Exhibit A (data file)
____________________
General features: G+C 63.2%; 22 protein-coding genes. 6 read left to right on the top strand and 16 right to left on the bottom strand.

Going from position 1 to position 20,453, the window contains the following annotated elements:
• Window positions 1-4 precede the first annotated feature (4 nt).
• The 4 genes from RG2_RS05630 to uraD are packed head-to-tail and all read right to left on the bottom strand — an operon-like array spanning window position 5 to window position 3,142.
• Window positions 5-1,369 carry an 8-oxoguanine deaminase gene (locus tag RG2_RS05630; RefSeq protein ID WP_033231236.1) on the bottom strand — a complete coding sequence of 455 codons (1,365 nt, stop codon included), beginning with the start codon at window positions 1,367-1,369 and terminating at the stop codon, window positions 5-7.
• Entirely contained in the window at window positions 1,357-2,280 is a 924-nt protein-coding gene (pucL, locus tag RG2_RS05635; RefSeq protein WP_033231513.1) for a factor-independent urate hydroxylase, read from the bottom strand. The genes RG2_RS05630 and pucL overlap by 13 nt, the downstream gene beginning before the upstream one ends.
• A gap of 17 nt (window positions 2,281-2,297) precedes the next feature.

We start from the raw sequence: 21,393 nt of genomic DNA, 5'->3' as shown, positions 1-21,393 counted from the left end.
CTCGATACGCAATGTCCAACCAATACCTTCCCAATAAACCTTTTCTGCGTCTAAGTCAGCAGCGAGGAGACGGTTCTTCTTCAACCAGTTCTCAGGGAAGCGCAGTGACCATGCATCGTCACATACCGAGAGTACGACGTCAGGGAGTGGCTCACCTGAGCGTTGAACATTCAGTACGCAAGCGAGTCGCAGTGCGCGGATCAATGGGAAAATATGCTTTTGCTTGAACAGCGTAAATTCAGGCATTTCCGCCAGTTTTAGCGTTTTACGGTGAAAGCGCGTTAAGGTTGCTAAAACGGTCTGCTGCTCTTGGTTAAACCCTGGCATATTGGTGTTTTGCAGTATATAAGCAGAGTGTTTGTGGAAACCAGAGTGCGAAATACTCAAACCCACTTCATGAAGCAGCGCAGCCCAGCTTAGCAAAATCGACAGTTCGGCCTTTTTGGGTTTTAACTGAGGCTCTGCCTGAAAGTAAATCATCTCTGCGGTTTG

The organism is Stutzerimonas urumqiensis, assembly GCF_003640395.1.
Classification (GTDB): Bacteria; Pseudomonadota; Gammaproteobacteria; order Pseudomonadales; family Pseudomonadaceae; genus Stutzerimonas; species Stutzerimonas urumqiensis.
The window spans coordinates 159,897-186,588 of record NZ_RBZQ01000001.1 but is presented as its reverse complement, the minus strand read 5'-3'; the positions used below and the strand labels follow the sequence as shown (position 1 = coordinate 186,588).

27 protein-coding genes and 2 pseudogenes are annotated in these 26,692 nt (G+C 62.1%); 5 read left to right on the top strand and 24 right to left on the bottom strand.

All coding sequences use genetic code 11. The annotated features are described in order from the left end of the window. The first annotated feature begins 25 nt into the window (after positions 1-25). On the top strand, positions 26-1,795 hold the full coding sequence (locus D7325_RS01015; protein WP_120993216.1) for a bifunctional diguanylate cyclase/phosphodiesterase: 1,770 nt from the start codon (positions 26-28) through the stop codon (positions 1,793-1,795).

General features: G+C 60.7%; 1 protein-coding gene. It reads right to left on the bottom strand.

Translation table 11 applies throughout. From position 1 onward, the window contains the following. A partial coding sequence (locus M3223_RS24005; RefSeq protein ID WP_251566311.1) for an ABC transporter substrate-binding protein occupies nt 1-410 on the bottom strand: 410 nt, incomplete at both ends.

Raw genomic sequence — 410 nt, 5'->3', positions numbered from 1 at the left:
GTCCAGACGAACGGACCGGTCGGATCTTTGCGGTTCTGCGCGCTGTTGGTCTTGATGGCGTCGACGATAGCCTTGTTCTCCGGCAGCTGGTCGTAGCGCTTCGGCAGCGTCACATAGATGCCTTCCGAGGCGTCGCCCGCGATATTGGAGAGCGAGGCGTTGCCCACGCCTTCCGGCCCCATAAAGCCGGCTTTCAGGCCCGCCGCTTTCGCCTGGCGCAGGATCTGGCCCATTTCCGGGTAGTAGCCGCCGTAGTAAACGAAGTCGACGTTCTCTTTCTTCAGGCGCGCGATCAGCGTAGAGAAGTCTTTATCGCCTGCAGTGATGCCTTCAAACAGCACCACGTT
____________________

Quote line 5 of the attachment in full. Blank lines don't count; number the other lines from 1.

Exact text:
• Window positions 5-1,369 carry an 8-oxoguanine deaminase gene (locus tag RG2_RS05630; RefSeq protein ID WP_033231236.1) on the bottom strand — a complete coding sequence of 455 codons (1,365 nt, stop codon included), beginning with the start codon at window positions 1,367-1,369 and terminating at the stop codon, window positions 5-7.